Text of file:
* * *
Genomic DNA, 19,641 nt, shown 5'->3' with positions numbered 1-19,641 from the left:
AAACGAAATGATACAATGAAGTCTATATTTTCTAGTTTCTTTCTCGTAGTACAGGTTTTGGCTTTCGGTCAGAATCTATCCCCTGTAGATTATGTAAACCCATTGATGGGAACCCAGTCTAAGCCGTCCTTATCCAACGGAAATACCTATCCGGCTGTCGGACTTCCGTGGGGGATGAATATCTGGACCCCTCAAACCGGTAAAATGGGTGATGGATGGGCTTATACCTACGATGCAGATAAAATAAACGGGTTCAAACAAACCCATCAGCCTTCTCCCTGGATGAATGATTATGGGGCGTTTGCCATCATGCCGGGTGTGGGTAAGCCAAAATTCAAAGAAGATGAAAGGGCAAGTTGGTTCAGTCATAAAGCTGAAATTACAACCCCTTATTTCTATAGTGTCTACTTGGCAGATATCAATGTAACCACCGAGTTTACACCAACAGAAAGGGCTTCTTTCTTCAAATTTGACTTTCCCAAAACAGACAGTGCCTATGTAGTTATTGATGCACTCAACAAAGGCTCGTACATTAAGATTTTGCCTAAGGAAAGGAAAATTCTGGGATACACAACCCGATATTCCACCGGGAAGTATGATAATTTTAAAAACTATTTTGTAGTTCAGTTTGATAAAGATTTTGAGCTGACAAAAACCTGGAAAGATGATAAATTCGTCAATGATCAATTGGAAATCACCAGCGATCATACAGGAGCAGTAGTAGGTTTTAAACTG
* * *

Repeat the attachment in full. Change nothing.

Genomic DNA, 19,641 nt, shown 5'->3' with positions numbered 1-19,641 from the left:
AAACGAAATGATACAATGAAGTCTATATTTTCTAGTTTCTTTCTCGTAGTACAGGTTTTGGCTTTCGGTCAGAATCTATCCCCTGTAGATTATGTAAACCCATTGATGGGAACCCAGTCTAAGCCGTCCTTATCCAACGGAAATACCTATCCGGCTGTCGGACTTCCGTGGGGGATGAATATCTGGACCCCTCAAACCGGTAAAATGGGTGATGGATGGGCTTATACCTACGATGCAGATAAAATAAACGGGTTCAAACAAACCCATCAGCCTTCTCCCTGGATGAATGATTATGGGGCGTTTGCCATCATGCCGGGTGTGGGTAAGCCAAAATTCAAAGAAGATGAAAGGGCAAGTTGGTTCAGTCATAAAGCTGAAATTACAACCCCTTATTTCTATAGTGTCTACTTGGCAGATATCAATGTAACCACCGAGTTTACACCAACAGAAAGGGCTTCTTTCTTCAAATTTGACTTTCCCAAAACAGACAGTGCCTATGTAGTTATTGATGCACTCAACAAAGGCTCGTACATTAAGATTTTGCCTAAGGAAAGGAAAATTCTGGGATACACAACCCGATATTCCACCGGGAAGTATGATAATTTTAAAAACTATTTTGTAGTTCAGTTTGATAAAGATTTTGAGCTGACAAAAACCTGGAAAGATGATAAATTCGTCAATGATCAATTGGAAATCACCAGCGATCATACAGGAGCAGTAGTAGGTTTTAAACTG